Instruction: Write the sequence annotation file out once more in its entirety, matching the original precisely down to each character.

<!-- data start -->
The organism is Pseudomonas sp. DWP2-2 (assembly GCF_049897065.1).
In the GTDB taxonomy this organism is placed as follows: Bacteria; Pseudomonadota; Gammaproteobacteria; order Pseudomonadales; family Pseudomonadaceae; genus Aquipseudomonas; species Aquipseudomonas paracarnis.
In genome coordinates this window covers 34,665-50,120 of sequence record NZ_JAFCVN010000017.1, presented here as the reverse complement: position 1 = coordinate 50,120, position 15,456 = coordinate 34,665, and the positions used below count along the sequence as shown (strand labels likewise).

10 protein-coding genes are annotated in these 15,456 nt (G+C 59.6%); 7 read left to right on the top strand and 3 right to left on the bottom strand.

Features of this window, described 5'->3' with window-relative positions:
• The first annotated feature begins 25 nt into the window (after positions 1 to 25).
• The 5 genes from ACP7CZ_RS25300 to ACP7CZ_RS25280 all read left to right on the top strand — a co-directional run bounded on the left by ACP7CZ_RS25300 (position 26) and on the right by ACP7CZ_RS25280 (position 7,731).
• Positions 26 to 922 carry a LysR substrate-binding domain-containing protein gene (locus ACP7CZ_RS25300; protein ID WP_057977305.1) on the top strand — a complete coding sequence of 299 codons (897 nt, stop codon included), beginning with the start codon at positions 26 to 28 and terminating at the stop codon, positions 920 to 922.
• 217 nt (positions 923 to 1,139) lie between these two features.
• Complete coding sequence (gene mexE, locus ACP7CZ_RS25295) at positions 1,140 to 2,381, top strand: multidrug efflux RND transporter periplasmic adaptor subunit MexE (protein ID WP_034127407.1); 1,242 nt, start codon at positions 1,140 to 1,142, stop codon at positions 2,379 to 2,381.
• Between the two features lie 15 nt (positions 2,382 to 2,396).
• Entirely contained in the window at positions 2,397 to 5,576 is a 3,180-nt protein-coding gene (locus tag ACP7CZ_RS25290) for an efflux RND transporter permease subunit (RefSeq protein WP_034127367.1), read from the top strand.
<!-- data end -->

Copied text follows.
The organism is Pseudomonas sp. DWP2-2 (assembly GCF_049897065.1).
In the GTDB taxonomy this organism is placed as follows: Bacteria; Pseudomonadota; Gammaproteobacteria; order Pseudomonadales; family Pseudomonadaceae; genus Aquipseudomonas; species Aquipseudomonas paracarnis.
In genome coordinates this window covers 34,665-50,120 of sequence record NZ_JAFCVN010000017.1, presented here as the reverse complement: position 1 = coordinate 50,120, position 15,456 = coordinate 34,665, and the positions used below count along the sequence as shown (strand labels likewise).

10 protein-coding genes are annotated in these 15,456 nt (G+C 59.6%); 7 read left to right on the top strand and 3 right to left on the bottom strand.

Features of this window, described 5'->3' with window-relative positions:
• The first annotated feature begins 25 nt into the window (after positions 1 to 25).
• The 5 genes from ACP7CZ_RS25300 to ACP7CZ_RS25280 all read left to right on the top strand — a co-directional run bounded on the left by ACP7CZ_RS25300 (position 26) and on the right by ACP7CZ_RS25280 (position 7,731).
• Positions 26 to 922 carry a LysR substrate-binding domain-containing protein gene (locus ACP7CZ_RS25300; protein ID WP_057977305.1) on the top strand — a complete coding sequence of 299 codons (897 nt, stop codon included), beginning with the start codon at positions 26 to 28 and terminating at the stop codon, positions 920 to 922.
• 217 nt (positions 923 to 1,139) lie between these two features.
• Complete coding sequence (gene mexE, locus ACP7CZ_RS25295) at positions 1,140 to 2,381, top strand: multidrug efflux RND transporter periplasmic adaptor subunit MexE (protein ID WP_034127407.1); 1,242 nt, start codon at positions 1,140 to 1,142, stop codon at positions 2,379 to 2,381.
• Between the two features lie 15 nt (positions 2,382 to 2,396).
• Entirely contained in the window at positions 2,397 to 5,576 is a 3,180-nt protein-coding gene (locus tag ACP7CZ_RS25290) for an efflux RND transporter permease subunit (RefSeq protein WP_034127367.1), read from the top strand.